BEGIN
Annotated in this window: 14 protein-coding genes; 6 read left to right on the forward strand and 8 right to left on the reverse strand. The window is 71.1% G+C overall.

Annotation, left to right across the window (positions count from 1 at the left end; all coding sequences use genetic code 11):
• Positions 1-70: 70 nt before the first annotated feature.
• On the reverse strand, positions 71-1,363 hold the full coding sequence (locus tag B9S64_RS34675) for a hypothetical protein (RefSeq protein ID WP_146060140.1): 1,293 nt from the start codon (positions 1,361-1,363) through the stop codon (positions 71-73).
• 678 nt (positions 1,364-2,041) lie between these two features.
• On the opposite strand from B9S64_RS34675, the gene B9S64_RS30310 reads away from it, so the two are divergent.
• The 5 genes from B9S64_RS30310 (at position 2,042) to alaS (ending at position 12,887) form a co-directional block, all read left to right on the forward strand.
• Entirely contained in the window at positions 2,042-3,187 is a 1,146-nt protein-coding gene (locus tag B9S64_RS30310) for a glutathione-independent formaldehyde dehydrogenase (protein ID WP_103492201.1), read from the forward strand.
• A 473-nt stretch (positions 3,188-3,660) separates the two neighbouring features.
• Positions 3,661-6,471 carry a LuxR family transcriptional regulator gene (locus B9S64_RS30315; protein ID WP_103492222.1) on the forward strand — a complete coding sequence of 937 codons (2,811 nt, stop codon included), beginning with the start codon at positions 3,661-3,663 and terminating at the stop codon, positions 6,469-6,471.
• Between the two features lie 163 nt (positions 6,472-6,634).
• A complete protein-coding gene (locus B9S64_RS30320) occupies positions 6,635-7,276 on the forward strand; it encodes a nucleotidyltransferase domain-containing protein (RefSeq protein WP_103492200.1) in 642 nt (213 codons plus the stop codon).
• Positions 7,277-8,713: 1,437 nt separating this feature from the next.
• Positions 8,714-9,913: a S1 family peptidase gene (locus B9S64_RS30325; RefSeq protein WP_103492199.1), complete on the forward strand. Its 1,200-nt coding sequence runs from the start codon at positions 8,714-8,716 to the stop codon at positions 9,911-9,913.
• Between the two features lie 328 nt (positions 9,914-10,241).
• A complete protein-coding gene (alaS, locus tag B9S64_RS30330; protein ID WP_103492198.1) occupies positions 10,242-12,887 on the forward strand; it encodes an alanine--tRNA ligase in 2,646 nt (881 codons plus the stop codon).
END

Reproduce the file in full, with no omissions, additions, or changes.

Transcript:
Annotated in this window: 14 protein-coding genes; 6 read left to right on the forward strand and 8 right to left on the reverse strand. The window is 71.1% G+C overall.

Annotation, left to right across the window (positions count from 1 at the left end; all coding sequences use genetic code 11):
• Positions 1-70: 70 nt before the first annotated feature.
• On the reverse strand, positions 71-1,363 hold the full coding sequence (locus tag B9S64_RS34675) for a hypothetical protein (RefSeq protein ID WP_146060140.1): 1,293 nt from the start codon (positions 1,361-1,363) through the stop codon (positions 71-73).
• 678 nt (positions 1,364-2,041) lie between these two features.
• On the opposite strand from B9S64_RS34675, the gene B9S64_RS30310 reads away from it, so the two are divergent.
• The 5 genes from B9S64_RS30310 (at position 2,042) to alaS (ending at position 12,887) form a co-directional block, all read left to right on the forward strand.
• Entirely contained in the window at positions 2,042-3,187 is a 1,146-nt protein-coding gene (locus tag B9S64_RS30310) for a glutathione-independent formaldehyde dehydrogenase (protein ID WP_103492201.1), read from the forward strand.
• A 473-nt stretch (positions 3,188-3,660) separates the two neighbouring features.
• Positions 3,661-6,471 carry a LuxR family transcriptional regulator gene (locus B9S64_RS30315; protein ID WP_103492222.1) on the forward strand — a complete coding sequence of 937 codons (2,811 nt, stop codon included), beginning with the start codon at positions 3,661-3,663 and terminating at the stop codon, positions 6,469-6,471.
• Between the two features lie 163 nt (positions 6,472-6,634).
• A complete protein-coding gene (locus B9S64_RS30320) occupies positions 6,635-7,276 on the forward strand; it encodes a nucleotidyltransferase domain-containing protein (RefSeq protein WP_103492200.1) in 642 nt (213 codons plus the stop codon).
• Positions 7,277-8,713: 1,437 nt separating this feature from the next.
• Positions 8,714-9,913: a S1 family peptidase gene (locus B9S64_RS30325; RefSeq protein WP_103492199.1), complete on the forward strand. Its 1,200-nt coding sequence runs from the start codon at positions 8,714-8,716 to the stop codon at positions 9,911-9,913.
• Between the two features lie 328 nt (positions 9,914-10,241).
• A complete protein-coding gene (alaS, locus tag B9S64_RS30330; protein ID WP_103492198.1) occupies positions 10,242-12,887 on the forward strand; it encodes an alanine--tRNA ligase in 2,646 nt (881 codons plus the stop codon).